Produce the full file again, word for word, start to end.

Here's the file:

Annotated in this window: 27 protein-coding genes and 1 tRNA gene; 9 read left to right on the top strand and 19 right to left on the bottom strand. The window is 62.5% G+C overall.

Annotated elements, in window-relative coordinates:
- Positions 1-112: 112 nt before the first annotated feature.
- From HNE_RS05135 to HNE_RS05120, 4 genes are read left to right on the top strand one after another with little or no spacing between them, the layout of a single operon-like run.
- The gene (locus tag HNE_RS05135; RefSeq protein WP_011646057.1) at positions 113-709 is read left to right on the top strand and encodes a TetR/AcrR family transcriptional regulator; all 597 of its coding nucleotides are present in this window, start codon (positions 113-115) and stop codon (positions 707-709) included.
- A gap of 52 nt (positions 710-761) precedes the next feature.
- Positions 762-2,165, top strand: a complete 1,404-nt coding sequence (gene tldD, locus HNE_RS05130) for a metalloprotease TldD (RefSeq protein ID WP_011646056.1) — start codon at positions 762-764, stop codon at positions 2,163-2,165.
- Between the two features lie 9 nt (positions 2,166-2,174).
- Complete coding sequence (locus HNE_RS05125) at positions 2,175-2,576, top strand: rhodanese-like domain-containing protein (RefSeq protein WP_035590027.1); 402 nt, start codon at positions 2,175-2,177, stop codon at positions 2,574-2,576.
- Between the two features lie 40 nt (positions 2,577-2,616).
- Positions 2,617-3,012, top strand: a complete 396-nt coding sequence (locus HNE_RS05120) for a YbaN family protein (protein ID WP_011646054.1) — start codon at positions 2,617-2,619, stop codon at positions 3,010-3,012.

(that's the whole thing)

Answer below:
Annotated in this window: 27 protein-coding genes and 1 tRNA gene; 9 read left to right on the top strand and 19 right to left on the bottom strand. The window is 62.5% G+C overall.

Annotated elements, in window-relative coordinates:
- Positions 1-112: 112 nt before the first annotated feature.
- From HNE_RS05135 to HNE_RS05120, 4 genes are read left to right on the top strand one after another with little or no spacing between them, the layout of a single operon-like run.
- The gene (locus tag HNE_RS05135; RefSeq protein WP_011646057.1) at positions 113-709 is read left to right on the top strand and encodes a TetR/AcrR family transcriptional regulator; all 597 of its coding nucleotides are present in this window, start codon (positions 113-115) and stop codon (positions 707-709) included.
- A gap of 52 nt (positions 710-761) precedes the next feature.
- Positions 762-2,165, top strand: a complete 1,404-nt coding sequence (gene tldD, locus HNE_RS05130) for a metalloprotease TldD (RefSeq protein ID WP_011646056.1) — start codon at positions 762-764, stop codon at positions 2,163-2,165.
- Between the two features lie 9 nt (positions 2,166-2,174).
- Complete coding sequence (locus HNE_RS05125) at positions 2,175-2,576, top strand: rhodanese-like domain-containing protein (RefSeq protein WP_035590027.1); 402 nt, start codon at positions 2,175-2,177, stop codon at positions 2,574-2,576.
- Between the two features lie 40 nt (positions 2,577-2,616).
- Positions 2,617-3,012, top strand: a complete 396-nt coding sequence (locus HNE_RS05120) for a YbaN family protein (protein ID WP_011646054.1) — start codon at positions 2,617-2,619, stop codon at positions 3,010-3,012.